A short post by me today. I wanted to look at the which states are important in winning the national election. Looking at the last 14 presidential elections, I generated the following correlation plot:

For those not familiar with how correlation plots work, the number bar on the right-hand-side of the graph indicates the correlation between a state on the left side with a state at the top, with the last row and column respectively indicating the national presidential election winner. Dark blue circles representing a correlation close to 1, indicate a strong relationship between the two variables, while orange-to-red circles representing a correlation close to -1 indicate a strong anti-correlation between the two variables, while almost white circles indicate no correlation between the two variables.

For example, one can see there is a very strong correlation between who wins Nevada and the winner of the national election. Indeed, Nevada has picked the last 13 of 14 U.S. Presidents. Darker blue circles indicate a strong correlation, while lighter orange-red circles indicate a weak correlation. This also shows the correlation between winning states. For example, from the plot above, candidates who win Alabama have a good chance of winning Mississippi or Wyoming, but virtually no chance of winning California.

This could serve as a potential guide in determining which states are extremely important to win during the election season!

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## 12 replies on “The Effect of Individual State Election Results on The National Election”

Could you please explain more about what axis means.Thanks

Hi. Sure, The number bar on the right-hand-side of the graph indicates the correlation between a state on the left side with a state at the top, with the last row and column respectively indicating the national presidential election winner. Dark blue circles representing a correlation close to 1, indicate a strong relationship between the two variables, while orange-to-red circles representing a correlation close to -1 indicate a strong anti-correlation between the two variables, while almost white circles indicate no correlation between the two variables.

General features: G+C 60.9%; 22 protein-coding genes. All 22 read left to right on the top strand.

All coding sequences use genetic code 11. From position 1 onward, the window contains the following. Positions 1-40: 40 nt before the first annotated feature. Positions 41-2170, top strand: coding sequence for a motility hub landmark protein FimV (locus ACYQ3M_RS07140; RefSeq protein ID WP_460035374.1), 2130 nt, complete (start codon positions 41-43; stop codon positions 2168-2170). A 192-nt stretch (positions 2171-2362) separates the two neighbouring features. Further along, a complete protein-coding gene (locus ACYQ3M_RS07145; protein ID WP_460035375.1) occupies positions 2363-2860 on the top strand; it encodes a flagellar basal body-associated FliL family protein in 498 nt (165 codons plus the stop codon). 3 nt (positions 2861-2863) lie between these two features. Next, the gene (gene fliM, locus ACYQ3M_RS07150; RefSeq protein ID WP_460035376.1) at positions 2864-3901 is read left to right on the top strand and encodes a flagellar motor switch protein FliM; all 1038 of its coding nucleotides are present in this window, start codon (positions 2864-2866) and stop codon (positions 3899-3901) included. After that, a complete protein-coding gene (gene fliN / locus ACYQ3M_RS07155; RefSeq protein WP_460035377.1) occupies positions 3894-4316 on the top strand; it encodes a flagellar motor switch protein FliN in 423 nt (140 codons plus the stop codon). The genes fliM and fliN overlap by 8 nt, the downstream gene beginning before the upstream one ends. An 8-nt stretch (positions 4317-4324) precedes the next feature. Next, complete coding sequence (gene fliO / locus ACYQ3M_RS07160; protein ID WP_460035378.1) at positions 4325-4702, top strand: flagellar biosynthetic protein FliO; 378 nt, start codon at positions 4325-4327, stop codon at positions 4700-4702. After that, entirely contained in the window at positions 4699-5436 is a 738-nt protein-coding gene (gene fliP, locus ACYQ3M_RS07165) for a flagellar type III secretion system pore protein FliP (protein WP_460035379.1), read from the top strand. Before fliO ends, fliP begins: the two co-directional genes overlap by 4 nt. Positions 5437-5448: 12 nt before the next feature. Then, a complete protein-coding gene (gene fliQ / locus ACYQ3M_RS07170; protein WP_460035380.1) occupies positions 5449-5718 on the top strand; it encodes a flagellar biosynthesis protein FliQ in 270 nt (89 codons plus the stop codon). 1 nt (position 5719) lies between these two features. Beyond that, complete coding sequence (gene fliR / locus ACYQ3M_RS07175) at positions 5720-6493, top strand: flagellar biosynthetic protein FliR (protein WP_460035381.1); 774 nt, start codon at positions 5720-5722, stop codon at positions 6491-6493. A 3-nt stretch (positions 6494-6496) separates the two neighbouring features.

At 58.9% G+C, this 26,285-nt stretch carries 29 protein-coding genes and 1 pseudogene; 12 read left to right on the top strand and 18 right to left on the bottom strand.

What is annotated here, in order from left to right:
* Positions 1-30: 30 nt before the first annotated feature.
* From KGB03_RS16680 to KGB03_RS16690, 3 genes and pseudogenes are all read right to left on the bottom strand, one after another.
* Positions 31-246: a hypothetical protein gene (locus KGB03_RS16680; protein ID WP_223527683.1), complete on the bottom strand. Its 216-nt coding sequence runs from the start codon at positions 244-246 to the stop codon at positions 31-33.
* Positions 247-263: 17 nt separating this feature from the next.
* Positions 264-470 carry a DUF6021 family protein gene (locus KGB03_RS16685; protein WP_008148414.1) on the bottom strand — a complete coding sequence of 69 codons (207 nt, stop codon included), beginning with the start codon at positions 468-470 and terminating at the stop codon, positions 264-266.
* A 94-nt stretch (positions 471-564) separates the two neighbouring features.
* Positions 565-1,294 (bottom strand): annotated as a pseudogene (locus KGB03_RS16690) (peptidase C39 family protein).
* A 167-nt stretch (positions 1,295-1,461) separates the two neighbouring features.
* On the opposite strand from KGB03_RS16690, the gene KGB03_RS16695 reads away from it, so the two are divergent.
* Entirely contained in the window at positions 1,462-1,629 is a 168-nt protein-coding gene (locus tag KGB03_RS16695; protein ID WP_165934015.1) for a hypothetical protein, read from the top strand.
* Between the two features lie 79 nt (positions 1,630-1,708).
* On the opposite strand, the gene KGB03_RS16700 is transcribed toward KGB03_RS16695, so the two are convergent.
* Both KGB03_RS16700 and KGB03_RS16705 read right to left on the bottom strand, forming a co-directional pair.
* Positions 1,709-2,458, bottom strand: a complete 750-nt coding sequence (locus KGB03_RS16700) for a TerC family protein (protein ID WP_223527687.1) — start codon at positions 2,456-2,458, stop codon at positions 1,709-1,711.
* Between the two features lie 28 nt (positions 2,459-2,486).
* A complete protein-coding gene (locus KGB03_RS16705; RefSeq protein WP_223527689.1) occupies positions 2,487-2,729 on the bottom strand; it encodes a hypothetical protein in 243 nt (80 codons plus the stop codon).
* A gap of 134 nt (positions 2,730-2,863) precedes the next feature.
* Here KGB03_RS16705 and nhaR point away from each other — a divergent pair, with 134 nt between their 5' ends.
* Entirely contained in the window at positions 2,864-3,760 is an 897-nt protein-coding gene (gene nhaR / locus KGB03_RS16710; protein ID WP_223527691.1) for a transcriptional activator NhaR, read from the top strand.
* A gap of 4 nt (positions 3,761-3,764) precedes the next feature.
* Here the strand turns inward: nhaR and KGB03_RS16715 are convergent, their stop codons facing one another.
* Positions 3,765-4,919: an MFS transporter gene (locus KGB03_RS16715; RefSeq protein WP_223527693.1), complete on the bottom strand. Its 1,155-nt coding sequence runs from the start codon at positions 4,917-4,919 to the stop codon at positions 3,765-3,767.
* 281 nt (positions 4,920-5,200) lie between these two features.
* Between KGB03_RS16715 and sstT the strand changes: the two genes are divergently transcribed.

Thanks . It seems “N” & “C” states are the key to the White House.

Yes. Ohio and Florida as well!

Interesting – but can you be a bit more explicit on what the graph shows exactly. It’s a bit too ‘dense’ for me ! I am intrigued by the small linear patterns that seem to emerge. What a wonderful graph !

Hi, thanks! The number bar on the right-hand-side of the graph indicates the correlation between a state on the left side with a state at the top, with the last row and column respectively indicating the national presidential election winner. Dark blue circles representing a correlation close to 1, indicate a strong relationship between the two variables, while orange-to-red circles representing a correlation close to -1 indicate a strong anti-correlation between the two variables, while almost white circles indicate no correlation between the two variables.

Got it ! I first thought it was just correlation between winning individual state elections (e.g. strong correlation between winning Connecticut and Michigan). You should – perhaps – highlight the last column (and last row), because that’s the association people are really interested in. I sent this to a friend of mine who works for ABC. Your blog is fantastic. Just love the speed with which you turn out all that stuff. You should gamble on your predictions. That’s how (some) people get rich, right? Statistics and gambling – a nice association. 🙂

Just thinking… You mean election wins in the state – not primaries. Hmmm… Could you find some correlation between winning primaries and the US Presidency? Now THAT would be interesting!

Yes! That was my next posting, I’m still working on it though, as it is slightly more complicated! 🙂

Ha! I first misread election and electrons, and I was very confused for a second.

But this graph is definitely very interesting. Hmm, it seems southern states definitely have different voting patterns when compared to the rest of the nation.

Hi. Thanks… I misread things all the time!

Great work.